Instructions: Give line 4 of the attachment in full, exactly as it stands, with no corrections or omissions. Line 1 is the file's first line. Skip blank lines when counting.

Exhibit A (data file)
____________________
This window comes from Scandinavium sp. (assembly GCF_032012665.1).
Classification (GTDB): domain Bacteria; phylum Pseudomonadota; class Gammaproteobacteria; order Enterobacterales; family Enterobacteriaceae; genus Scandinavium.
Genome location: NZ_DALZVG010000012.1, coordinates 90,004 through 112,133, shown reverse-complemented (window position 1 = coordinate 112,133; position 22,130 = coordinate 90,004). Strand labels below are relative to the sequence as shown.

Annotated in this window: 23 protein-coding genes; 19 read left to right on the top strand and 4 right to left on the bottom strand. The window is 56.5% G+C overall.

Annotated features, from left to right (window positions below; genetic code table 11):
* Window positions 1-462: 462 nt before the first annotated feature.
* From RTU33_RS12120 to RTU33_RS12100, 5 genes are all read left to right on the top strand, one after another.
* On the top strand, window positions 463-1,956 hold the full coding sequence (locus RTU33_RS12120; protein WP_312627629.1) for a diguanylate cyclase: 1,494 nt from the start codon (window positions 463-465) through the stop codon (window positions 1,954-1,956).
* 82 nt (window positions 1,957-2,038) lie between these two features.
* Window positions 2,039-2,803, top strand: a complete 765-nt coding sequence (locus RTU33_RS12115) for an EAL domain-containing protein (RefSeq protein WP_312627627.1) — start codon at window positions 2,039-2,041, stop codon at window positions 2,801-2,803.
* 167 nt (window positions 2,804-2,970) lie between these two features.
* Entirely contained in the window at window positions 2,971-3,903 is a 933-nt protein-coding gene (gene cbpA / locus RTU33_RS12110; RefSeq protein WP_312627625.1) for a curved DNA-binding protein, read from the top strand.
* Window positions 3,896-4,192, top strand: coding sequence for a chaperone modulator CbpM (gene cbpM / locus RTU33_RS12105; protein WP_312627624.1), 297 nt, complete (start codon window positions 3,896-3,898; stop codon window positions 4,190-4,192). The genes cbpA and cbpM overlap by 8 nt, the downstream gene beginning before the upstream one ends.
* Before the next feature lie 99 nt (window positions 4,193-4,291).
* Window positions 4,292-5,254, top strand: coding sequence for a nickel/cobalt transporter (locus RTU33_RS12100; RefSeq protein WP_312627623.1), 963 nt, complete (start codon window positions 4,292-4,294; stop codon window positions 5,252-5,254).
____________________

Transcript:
Annotated in this window: 23 protein-coding genes; 19 read left to right on the top strand and 4 right to left on the bottom strand. The window is 56.5% G+C overall.